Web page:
Few Westerners have visited North Korea in recent memory. Yet for the past two years, the Pyongyang Project has brought groups to the region both despite and because of its political significance.
The project, founded by Matthew Reichel '09 and Nick Young '09 in 2009, gives participants an in-depth tour of the heavily guarded communist nation in an attempt to promote cultural understanding. Though the program is entering its third year, watching Reichel greet friends on Thayer Street — "Brown" emblazoned on his cap — is a reminder of just how recently the project's co-founder was a student himself.
Reichel's senior project for East Asian studies sparked the idea. The North Korea program is only one section of the East West Coalition, a larger non-profit organization founded by Reichel and Young. "But North Korea is much more blatantly interesting," Reichel said. "We get a lot of eyebrows."
"It was an idea we were throwing around," Reichel said. "Could we bring students to North Korea?"
But orchestrating the project was not without its challenges. Young and Reichel submitted a proposal to the North Korean government in December 2008 and it was approved by April. The first trip took place that August.
"It's always difficult negotiating with North Korea," Reichel said. "The systems are completely different."
"In the beginning it was easy, because what we were doing was very watered-down. (The North Korean government) knew these kinds of trips, there was a precedent and they knew how to handle it," Reichel said. "What we're doing now is surpassing that."
Jim McClain, professor of history and East Asian studies, helped Reichel with his senior project and also traveled with the group in 2010.
The North Korean government has given Pyongyang Project groups more freedom each year, McClain wrote in an e-mail to The Herald. In one city, program participants were give open access to a public beach, McClain wrote. "In essence, (we) were told to go and talk to whomever we wanted to. It is almost unheard of for Western visitors to be granted such an open opportunity to speak with ordinary people."
Getting American students into North Korea was the "biggest hurdle," Reichel said. Previously, Americans could only enter the country during major festivals, and even then only as tourists, Reichel wrote in an e-mail to The Herald.
"I didn't think I could go to North Korea. The opportunity opened up, so I took it," said Anna Litman, a sophomore at Yale University who traveled with the Pyongyang Project in August 2010. "I was in Asia at the time and it sounded cool."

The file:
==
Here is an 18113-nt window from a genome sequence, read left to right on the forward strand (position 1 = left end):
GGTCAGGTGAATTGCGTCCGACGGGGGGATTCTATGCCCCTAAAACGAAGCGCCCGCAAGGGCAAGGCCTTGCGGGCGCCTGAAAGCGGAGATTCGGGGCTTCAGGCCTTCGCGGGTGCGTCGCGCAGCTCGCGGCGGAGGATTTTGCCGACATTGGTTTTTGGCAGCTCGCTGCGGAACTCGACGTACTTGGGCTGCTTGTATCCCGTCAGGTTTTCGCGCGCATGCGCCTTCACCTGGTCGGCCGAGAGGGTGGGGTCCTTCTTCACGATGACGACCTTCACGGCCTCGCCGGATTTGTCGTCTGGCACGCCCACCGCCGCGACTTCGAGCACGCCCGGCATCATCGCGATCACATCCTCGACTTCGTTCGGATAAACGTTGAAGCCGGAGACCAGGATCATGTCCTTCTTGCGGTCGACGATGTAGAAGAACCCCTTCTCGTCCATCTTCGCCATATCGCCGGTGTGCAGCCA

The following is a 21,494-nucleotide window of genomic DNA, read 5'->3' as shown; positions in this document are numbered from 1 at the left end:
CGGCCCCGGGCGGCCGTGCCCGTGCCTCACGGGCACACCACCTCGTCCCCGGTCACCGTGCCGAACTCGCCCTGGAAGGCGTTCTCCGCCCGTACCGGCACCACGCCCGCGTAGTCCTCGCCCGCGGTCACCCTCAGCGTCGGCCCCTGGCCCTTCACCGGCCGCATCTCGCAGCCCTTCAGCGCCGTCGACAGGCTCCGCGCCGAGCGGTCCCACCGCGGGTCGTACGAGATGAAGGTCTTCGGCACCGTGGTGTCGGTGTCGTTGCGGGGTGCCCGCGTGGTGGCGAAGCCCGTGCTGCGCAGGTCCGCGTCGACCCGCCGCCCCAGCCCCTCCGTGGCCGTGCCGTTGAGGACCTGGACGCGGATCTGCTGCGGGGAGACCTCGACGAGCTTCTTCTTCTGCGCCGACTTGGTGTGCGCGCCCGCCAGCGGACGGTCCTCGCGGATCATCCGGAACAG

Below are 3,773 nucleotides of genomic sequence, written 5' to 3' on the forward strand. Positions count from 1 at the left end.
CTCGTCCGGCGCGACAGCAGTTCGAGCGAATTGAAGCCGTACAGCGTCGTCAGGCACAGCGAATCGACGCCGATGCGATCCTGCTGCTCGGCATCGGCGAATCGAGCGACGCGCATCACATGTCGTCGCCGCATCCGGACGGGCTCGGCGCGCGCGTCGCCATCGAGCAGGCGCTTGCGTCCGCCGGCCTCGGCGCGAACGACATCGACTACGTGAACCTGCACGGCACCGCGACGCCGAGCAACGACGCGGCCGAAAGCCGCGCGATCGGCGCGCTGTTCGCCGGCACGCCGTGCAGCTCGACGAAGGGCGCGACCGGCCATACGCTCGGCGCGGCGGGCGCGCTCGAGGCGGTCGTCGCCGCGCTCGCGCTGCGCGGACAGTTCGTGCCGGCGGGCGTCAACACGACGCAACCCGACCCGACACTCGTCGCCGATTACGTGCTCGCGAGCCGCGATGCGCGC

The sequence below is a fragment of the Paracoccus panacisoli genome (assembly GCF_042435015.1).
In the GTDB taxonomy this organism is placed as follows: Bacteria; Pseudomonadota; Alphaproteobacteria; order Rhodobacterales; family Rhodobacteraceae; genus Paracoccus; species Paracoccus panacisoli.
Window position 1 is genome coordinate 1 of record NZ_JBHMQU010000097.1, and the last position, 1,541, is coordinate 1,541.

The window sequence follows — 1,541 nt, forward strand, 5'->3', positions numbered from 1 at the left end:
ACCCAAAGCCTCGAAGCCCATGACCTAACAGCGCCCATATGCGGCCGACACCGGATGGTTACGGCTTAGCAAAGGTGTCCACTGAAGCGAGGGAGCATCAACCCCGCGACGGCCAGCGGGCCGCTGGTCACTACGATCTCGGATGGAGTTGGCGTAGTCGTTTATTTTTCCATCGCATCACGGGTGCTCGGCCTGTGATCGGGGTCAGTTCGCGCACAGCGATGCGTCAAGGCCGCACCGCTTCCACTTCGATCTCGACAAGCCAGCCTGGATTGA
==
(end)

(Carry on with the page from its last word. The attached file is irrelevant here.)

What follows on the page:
As Litman grappled for the words to describe her subsequent experience, one came up frequently — "incredible."
"The program gave us insight into a country so fundamentally different from anywhere in the world and gave students a chance to see North Korea for themselves," Litman said.
"We don't push an agenda," Reichel said. "Students can make up their own minds."
Max McFadden '11, who traveled with the Pyongyang Project in August 2010 after reading about it in Brown Morning Mail, did just that.
"The cult of personality of Kim Il Sung permeates everything," he said, describing how heavily the country depends on an image "spoon-fed and dictated by the government."
"You go there and surrender all electronics — no cell phones, no laptops — and they take away books or magazines that have anything to do with politics," McFadden said. "Just the act of going cuts you off from the real world in every single way. It's a little unnerving."
"Even in Pyongyang, the capital city, there are no cars on the road," McFadden said, adding that the few cars he saw appeared to be from the 1960s.
Luckily, McFadden discovered other things were not quite so foreign.
"Meeting people was not as surprising as I thought it would be," he said. "Hearing about their dating life, what they do for fun, was pretty similar to what I do, and other people my age."
There are different options for students wishing to travel with the project. One is a cultural and academic exchange, including discussions and site visits to companies, factories, farms and the beach. Another focuses on conflict resolution. Participants spend a week each in North and South Korea and put together a "consensus document" at the end of the program, according to Reichel. A third option will include an intensive two-month Korean language program, conducted completely in Pyongyang with weekend opportunities to visit other places in North Korea.
This year, Reichel and Young are starting a new tuition scheme, called Scholarship for Scholarship, that would use part of participants' tuition to create a scholarship fund for North Koreans studying abroad, Reichel said.
"I came away from the experience with renewed hope for the future. It is difficult to imagine a peaceful world without there being a stable, peaceful East Asia," McClain wrote. "Right now, there is an awful lot of misunderstanding — on all sides."
"When people think of North Korea, they have images of missiles and tanks and things like that," Litman said. "Before the program, it was the same for me too. Now I think of real people, with real faces and names."